UP­DAT­ED: Hunt­ing a block­buster, Bay­er forges an $875M-plus M&A deal to ac­quire women’s health biotech

Bayer has dropped $425 million in cash on its latest women’s health bet, bringing a UK biotech and its non-hormonal menopause treatment into the fold.

KaNDy Therapeutics had its roots in GlaxoSmithKline, which spun out several neuroscience drugs into NeRRe Therapeutics back in 2012. Five years later the team created a new biotech to focus solely on NT-814 — which they considered “one of the few true innovations in women’s health in more than two decades.”

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Phase III read­outs spell dis­as­ter for Genen­tech’s lead IBD drug

Roche had big plans for etrolizumab. Eyeing a hyper-competitive IBD and Crohn’s market where they have not historically been a player, the company rolled out 8 different Phase III trials, testing the antibody for two different uses across a range of different patient groups.

On Monday, Roche released results for 4 of those studies, and they mark a decided setback for both the Swiss pharma and their biotech sub Genentech, potentially spelling an end to a drug they put over half-a-decade and millions of dollars behind.

Eisai moves to 200 Metro Blvd. by late 2021 (ON3)

Ei­sai is cre­at­ing a new US cor­po­rate, R&D HQ in Roche’s old Nut­ley, NJ cam­pus

Eight years after Roche pulled up stakes from Nutley, NJ in a major R&D reorganization, Japan’s Eisai is moving its US corporate and research hub into their old campus.

Now the ON3 property, Eisai — a longtime Biogen partner focused on neurodegenerative disorders like Alzheimer’s — will bring together a staff of up to 1,200 employees. And execs are pitching the move to the New Jersey campus as a cultural game-changer.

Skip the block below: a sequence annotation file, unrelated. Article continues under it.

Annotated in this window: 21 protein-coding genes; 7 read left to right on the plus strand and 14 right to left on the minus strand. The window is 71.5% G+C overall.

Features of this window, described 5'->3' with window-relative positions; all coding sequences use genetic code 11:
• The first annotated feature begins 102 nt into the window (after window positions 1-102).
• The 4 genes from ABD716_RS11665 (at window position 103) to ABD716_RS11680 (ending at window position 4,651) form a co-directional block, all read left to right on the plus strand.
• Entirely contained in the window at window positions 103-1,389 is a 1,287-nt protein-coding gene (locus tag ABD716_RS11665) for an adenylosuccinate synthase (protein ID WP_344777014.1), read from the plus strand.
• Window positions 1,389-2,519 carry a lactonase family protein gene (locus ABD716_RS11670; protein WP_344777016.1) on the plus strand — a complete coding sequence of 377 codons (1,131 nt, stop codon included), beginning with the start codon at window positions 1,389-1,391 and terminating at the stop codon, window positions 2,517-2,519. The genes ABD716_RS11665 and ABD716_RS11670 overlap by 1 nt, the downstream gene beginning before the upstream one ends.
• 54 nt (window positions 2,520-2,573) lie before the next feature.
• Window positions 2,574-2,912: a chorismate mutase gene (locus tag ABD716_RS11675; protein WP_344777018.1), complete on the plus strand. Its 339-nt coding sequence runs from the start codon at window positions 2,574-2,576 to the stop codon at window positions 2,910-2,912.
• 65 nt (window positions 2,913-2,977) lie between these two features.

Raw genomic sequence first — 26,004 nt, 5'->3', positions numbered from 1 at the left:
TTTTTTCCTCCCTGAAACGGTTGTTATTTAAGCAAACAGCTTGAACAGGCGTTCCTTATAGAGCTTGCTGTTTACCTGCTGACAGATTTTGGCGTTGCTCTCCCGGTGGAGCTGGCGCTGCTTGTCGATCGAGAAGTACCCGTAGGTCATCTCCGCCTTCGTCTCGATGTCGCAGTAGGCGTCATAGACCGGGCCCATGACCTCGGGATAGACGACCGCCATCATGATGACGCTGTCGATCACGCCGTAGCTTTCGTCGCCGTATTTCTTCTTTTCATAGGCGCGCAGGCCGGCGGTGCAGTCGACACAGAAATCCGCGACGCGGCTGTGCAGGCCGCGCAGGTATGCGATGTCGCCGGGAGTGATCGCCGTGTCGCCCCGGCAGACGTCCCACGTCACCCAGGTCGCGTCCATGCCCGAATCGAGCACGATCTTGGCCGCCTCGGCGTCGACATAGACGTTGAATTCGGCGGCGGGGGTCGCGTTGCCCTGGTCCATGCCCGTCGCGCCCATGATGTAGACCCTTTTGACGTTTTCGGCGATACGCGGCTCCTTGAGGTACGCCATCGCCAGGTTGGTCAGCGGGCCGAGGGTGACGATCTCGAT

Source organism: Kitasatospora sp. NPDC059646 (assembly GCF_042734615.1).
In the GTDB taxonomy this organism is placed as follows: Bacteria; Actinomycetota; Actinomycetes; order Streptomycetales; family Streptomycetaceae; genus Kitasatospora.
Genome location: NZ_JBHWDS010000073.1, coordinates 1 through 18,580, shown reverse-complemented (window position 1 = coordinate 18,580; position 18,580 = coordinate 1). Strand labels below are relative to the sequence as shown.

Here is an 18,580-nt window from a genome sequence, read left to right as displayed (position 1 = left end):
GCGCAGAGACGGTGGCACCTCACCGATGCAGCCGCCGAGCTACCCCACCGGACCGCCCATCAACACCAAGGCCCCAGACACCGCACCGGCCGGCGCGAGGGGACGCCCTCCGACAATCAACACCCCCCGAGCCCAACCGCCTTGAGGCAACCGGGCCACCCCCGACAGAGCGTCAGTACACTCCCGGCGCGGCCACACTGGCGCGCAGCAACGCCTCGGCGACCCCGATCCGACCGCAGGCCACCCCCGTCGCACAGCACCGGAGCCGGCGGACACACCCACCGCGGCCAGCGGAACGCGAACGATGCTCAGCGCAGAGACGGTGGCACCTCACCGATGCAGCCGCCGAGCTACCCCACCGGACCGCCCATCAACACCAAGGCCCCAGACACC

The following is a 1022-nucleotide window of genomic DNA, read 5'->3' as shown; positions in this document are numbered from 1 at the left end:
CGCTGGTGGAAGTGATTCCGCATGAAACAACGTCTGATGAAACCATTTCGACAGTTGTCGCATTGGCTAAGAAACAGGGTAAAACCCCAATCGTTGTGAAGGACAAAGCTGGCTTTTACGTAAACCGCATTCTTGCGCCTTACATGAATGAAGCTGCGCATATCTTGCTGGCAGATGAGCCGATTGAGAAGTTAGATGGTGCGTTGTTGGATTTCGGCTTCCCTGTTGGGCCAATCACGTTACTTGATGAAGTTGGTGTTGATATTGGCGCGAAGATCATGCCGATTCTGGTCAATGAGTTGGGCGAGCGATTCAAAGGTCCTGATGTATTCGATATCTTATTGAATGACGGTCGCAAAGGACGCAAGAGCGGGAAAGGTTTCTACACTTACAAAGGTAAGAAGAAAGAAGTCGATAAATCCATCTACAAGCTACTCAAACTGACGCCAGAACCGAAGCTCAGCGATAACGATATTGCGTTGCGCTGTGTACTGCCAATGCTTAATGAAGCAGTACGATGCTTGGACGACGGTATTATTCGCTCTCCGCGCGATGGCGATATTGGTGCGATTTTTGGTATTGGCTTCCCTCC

DFC CEO Adam Boehler and Kodak CEO Jim Continenza (Kodak)

Covid-19 roundup: Cure­Vac beefs up its uni­corn IPO dreams as bil­lion­aire own­er takes this Covid-19 mR­NA play­er on a forced march to Nas­daq; Ko­dak's $765M deal is put on hold

When CureVac initially jotted down $100 million for its IPO raise a couple of weeks ago, it seemed small. The German mRNA player, after all, had jumped into a Covid-19 race that swelled the sails of Moderna and BioNTech by tens of billions. And after raising $640 million in a slate of deals, $100 million in a hot market like this seemed like a pittance in the bigger scheme of things.

Today, we got a look at a figure that probably comes closer to the game-changing number the top execs probably have in mind. Selling 15.3 million shares at the high end of their $14 to $16 range would net a $243 million bounty. Majority owner Dietmar Hopp is putting in another €100 million, bringing the total to around $350 million. And what are the chances they want to do even better than that?